On Wednesday, I was lucky enough to attend CCS Insight’s prediction event. A long-standing Harvard client; each year CCS predict (pretty accurately we must say) what we can expect in the technology industry, from devices all the way to virtual reality – including the mergers of 02-Three and BT- EE this year. I could go on about all the things they expect to happen in the next year, but more on that later (our very own Hollie will be revealing all the juicy details on the blog tomorrow so keep your eyes peeled!).

Instead, I wanted to write about the panel session I listened to, that included some of the top network operators discussing their thoughts on the future of our industry. The panel included:

  • Patricia Cobian, Director Strategy and Transformation, Telefonica UK
  • Jeroen Hoencamp, CEO, Vodafone UK
  • Olaf Swantee, CEO, EE
  • Sean Williams, Group Director Strategy, Policy and Portfolio, BT

I know – what a panel hey?

The panel kicked off by talking about acquisitions. No surprise there, given the number of mergers that have taken place over the last few years – from Cable & Wireless and Vodafone, Three and 02 to Orange and T-Mobile. It’s a been a busy few years, but what was interesting about this is how the enterprise market has played a huge role in influencing these big providers. Jeroen Hoencamp, CEO at Vodafone UK spoke indepth about how the enterprise network market moves more quickly than the consumer one, hence why they merged with Cable & Wireless. It made strategic sense to them; as a result, enterprise accounts for half of Vodafone’s business.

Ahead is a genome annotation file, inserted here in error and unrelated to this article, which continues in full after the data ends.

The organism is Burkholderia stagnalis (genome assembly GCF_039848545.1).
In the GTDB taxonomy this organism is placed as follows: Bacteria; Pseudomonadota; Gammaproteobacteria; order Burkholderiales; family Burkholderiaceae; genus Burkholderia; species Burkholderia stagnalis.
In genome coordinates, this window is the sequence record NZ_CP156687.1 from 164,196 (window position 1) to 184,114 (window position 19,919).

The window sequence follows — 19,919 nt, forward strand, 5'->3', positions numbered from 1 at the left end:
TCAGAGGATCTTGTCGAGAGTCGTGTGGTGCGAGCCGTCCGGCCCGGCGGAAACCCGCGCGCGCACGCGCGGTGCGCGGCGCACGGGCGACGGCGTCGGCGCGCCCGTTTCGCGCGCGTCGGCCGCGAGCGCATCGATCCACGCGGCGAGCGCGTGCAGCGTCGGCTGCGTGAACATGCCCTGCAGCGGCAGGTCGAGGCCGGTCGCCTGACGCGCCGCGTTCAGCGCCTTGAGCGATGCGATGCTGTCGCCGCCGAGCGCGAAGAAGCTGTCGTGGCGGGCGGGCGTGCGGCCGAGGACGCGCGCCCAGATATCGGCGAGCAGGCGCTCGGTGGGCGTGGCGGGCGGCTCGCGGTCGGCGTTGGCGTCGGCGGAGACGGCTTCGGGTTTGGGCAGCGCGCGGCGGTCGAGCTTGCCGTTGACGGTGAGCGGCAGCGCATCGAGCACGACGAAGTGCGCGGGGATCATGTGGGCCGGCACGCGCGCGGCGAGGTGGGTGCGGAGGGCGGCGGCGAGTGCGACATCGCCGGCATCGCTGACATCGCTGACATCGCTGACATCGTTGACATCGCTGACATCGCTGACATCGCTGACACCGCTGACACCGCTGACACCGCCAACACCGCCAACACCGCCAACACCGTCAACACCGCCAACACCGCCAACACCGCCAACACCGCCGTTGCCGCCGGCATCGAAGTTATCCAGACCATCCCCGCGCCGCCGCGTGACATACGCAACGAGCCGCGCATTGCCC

“We want to grow organically”

You may have seen the recent advertising campaign from Vodafone and its push to provide broadband to the consumer market. Jeroen went into detail about how the enterprise market gave them the basis and the fibre to also reach out to consumers in a way they previously hadn’t. Jeroen was keen to highlight how Vodafone wanted to enter this market organically and how they soon will be entering the TV market.

“It’s important to have a merger of two equals”

Olaf Swantee, CEO, EE, discussed the thorny subject of unsuccessful mergers. He focused on the importance – in the long run – to have a merger of two equals and how merging two companies with the same product is harder than merging with a company that has something that it didn’t previously have. Sean Williams, Group Director Strategy, Policy and Portfolio, BT, was quick to add that its recent relationship with EE had been very successful. The point was a merger needs to focus on avoiding making mistakes, spending too much money or buying a rubbish business. In the case of BT and EE luckily this hasn’t been the case.

“Consumers want choice”

Moving the conversation on, Patricia Cobian, Director Strategy and Transformation, Telefonica UK, honed in on how the consumer has changed over the last few years. This threw up some interesting insights, personally, I was under the impression that we (as consumers) were becoming more demanding than ever before. But actually, Patricia went into lots of detail about how the enterprise network market knows what it wants, but there has not been a significant demand on the consumer side. The consumer market is instead all about choice, hence why we are now seeing offers such as quad play to give consumers just that. Patricia finished by saying that it’s important for network providers to be opportunistic in today’s market.

The debate finished with the topic of regulation. All four speakers made it clear that the need for keeping the market competitive was vital in the UK, but that the large increase in regulation has made it difficult.

And that was it! It was great to listen to the speakers talk about what they were seeing in today’s market. I am looking forward to seeing what will happen with them in upcoming year!

Check out the blog tomorrow where you will be able to read CCS Insight’s predictions for 2016.

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